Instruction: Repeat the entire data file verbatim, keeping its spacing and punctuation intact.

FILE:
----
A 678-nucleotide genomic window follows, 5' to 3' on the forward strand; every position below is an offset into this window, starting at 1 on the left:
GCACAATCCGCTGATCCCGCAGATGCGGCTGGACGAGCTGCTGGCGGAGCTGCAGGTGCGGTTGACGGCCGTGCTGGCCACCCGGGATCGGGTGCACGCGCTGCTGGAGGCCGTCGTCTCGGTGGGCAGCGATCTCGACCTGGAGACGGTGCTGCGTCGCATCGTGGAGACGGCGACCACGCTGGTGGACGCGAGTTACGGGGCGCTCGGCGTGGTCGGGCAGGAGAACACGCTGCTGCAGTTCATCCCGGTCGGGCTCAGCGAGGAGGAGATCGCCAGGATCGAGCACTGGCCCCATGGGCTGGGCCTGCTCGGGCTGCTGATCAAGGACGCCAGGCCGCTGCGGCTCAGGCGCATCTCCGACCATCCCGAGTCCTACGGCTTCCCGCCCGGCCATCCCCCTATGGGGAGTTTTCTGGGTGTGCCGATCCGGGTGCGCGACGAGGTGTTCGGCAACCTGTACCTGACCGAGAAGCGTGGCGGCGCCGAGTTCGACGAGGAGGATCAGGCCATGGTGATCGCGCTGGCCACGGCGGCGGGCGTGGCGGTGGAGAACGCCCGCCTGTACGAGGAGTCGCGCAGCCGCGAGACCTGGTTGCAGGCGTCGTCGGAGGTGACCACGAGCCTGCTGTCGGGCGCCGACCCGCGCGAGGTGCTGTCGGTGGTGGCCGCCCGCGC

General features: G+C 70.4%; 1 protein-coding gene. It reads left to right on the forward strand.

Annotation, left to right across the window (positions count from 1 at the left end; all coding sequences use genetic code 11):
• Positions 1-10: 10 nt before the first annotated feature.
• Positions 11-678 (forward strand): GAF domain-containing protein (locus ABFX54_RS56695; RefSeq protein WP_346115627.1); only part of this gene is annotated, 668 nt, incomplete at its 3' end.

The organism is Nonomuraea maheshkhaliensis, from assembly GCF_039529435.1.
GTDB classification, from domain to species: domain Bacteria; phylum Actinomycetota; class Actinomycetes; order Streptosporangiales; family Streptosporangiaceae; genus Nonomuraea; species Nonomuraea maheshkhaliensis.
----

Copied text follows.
A 678-nucleotide genomic window follows, 5' to 3' on the forward strand; every position below is an offset into this window, starting at 1 on the left:
GCACAATCCGCTGATCCCGCAGATGCGGCTGGACGAGCTGCTGGCGGAGCTGCAGGTGCGGTTGACGGCCGTGCTGGCCACCCGGGATCGGGTGCACGCGCTGCTGGAGGCCGTCGTCTCGGTGGGCAGCGATCTCGACCTGGAGACGGTGCTGCGTCGCATCGTGGAGACGGCGACCACGCTGGTGGACGCGAGTTACGGGGCGCTCGGCGTGGTCGGGCAGGAGAACACGCTGCTGCAGTTCATCCCGGTCGGGCTCAGCGAGGAGGAGATCGCCAGGATCGAGCACTGGCCCCATGGGCTGGGCCTGCTCGGGCTGCTGATCAAGGACGCCAGGCCGCTGCGGCTCAGGCGCATCTCCGACCATCCCGAGTCCTACGGCTTCCCGCCCGGCCATCCCCCTATGGGGAGTTTTCTGGGTGTGCCGATCCGGGTGCGCGACGAGGTGTTCGGCAACCTGTACCTGACCGAGAAGCGTGGCGGCGCCGAGTTCGACGAGGAGGATCAGGCCATGGTGATCGCGCTGGCCACGGCGGCGGGCGTGGCGGTGGAGAACGCCCGCCTGTACGAGGAGTCGCGCAGCCGCGAGACCTGGTTGCAGGCGTCGTCGGAGGTGACCACGAGCCTGCTGTCGGGCGCCGACCCGCGCGAGGTGCTGTCGGTGGTGGCCGCCCGCGC

General features: G+C 70.4%; 1 protein-coding gene. It reads left to right on the forward strand.

Annotation, left to right across the window (positions count from 1 at the left end; all coding sequences use genetic code 11):
• Positions 1-10: 10 nt before the first annotated feature.
• Positions 11-678 (forward strand): GAF domain-containing protein (locus ABFX54_RS56695; RefSeq protein WP_346115627.1); only part of this gene is annotated, 668 nt, incomplete at its 3' end.

The organism is Nonomuraea maheshkhaliensis, from assembly GCF_039529435.1.
GTDB classification, from domain to species: domain Bacteria; phylum Actinomycetota; class Actinomycetes; order Streptosporangiales; family Streptosporangiaceae; genus Nonomuraea; species Nonomuraea maheshkhaliensis.